Will the metaverse take off or was its attraction overestimated? A new survey shows a quarter of executives believe more than 15% of company revenue will come from the metaverse in the next five years. About 60% of consumers already using the metaverse prefer metaverse features that are useful for the physical world. More futuristic ideas are less interesting, according to the survey by consultancy McKinsey.
A successful metaverse approach rests on four things: maintaining open channels of communication with consumers, refining offerings, scrapping nonperforming projects, and pivoting quickly, the company says in a report.
“And while some metaverse experiments may be more eye-catching than others, the best first step into this emerging opportunity may be to ground experiments in real-world applicability.”
“Our latest Metaverse Consumer Survey finds that while many metaverse initiatives are pushing the boundaries of technology, they often miss the mark with consumers. In fact, winning in the metaverse is often about meeting more mundane needs: providing consumers with value-added products and services they can use today, either separately or in combination with the physical world.”
“Even in the virtual world, the key to driving metaverse product adoption and generating value is to engage target consumers with the use cases that interest them most.”
The report says that consumers are increasingly seeking more immersive experiences and demanding the ability to interact with products and brands before making a purchase.
“That enthusiasm has the potential to drive $5 trillion in value creation by 2030, and leading companies are actively experimenting with metaverse commerce in everything from home and food to fitness and apparel.”
- Consumers appear less interested in more futuristic offerings. Consumers are more willing to pay for product offerings that tie back to the physical world in some way than for those that are purely virtual. For example, in the fashion and beauty category and in the home category, consumers ranked virtual events and virtual homes in the bottom two use cases.
- Consumers want real-world applicability. They are also less excited about products or services in the metaverse that don’t connect to their daily real-world activities. For example, about 30% of consumers attributed their lack of interest in fitness-specific use cases to a lack of interest in the same application in “real life.” Instead, they favor use cases such as “at home try ons” that bridge the physical and the digital world.
According to the survey, across categories, consumers show greater interest in experiences and products that augment existing real-world experiences, even when they had to pay for them.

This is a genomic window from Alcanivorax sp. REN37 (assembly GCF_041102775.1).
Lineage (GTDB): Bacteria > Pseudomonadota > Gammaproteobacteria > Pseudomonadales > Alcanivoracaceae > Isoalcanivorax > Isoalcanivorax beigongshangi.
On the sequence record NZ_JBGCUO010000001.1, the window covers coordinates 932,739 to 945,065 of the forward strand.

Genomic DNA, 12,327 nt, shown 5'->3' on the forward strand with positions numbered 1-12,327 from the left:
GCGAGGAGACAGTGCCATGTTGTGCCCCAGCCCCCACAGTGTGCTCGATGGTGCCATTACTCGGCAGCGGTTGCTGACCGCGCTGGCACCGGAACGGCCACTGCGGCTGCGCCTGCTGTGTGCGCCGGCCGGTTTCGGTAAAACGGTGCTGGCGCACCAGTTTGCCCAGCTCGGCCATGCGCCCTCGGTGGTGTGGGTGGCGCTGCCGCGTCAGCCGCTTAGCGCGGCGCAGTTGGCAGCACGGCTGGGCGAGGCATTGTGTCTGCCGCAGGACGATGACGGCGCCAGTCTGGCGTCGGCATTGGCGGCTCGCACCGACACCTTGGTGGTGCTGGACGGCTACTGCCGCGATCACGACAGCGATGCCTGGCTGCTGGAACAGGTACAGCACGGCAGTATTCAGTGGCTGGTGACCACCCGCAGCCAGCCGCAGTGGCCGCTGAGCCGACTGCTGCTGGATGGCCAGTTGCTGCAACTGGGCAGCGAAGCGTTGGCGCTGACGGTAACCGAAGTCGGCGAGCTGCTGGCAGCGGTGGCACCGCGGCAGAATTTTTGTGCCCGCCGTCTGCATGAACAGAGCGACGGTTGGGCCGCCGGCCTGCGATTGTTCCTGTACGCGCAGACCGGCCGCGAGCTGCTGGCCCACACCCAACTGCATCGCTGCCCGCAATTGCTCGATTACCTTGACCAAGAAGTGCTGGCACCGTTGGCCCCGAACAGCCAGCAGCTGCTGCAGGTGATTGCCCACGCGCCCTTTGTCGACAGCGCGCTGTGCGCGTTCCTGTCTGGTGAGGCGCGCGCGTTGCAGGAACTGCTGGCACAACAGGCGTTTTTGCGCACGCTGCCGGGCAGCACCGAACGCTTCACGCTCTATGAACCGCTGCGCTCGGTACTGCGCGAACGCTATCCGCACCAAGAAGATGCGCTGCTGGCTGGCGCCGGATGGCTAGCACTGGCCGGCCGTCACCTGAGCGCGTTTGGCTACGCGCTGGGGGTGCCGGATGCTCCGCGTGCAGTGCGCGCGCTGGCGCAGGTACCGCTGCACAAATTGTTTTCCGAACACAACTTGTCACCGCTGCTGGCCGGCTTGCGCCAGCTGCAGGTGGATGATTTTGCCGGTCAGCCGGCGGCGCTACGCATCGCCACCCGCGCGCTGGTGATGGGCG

“While this may change with growing metaverse understanding, adoption, and technology, there’s an immediate opportunity for companies to ease consumers into their metaverse offerings by connecting the physical and digital worlds.”
“While about 50% of consumers rank fashion and beauty in their top two categories for metaverse commerce, current offerings are failing to capitalize on that enthusiasm. Many brands are investing in creating immersive, digital-only metaverse experiences (especially when it comes to apparel and beauty shopping), but consumers are less excited about walking through digital stores than about metaverse applications augmenting the physical-world shopping experience.”
Consumers were most excited about experiences augmenting and complementing their physical-world experiences, especially those helping them with the fitting process.
Avatars are primarily viewed as interesting if their use improves product purchasing or experimentation in the real world—or if it’s entertaining in the moment.
“When it comes to experiential categories such as entertainment and media, consumer interest in socializing in virtual settings has seemed to wane.”
The survey shows traveling to new destinations and different times or spaces ranked highest in interest among consumers, likely due to consumer interest in using the metaverse to “just have fun” or “be entertained.”
Using the metaverse for nightlife and affinity or affiliation groups ranked lowest in this category.
The report is written by consultant Courtney Buzzell, partner Zamir Lalji, Senior partrner Stephan Zimmermann, consultant Amanda Loyola, associate partner Emily Scofield and associate partner Kim Rants.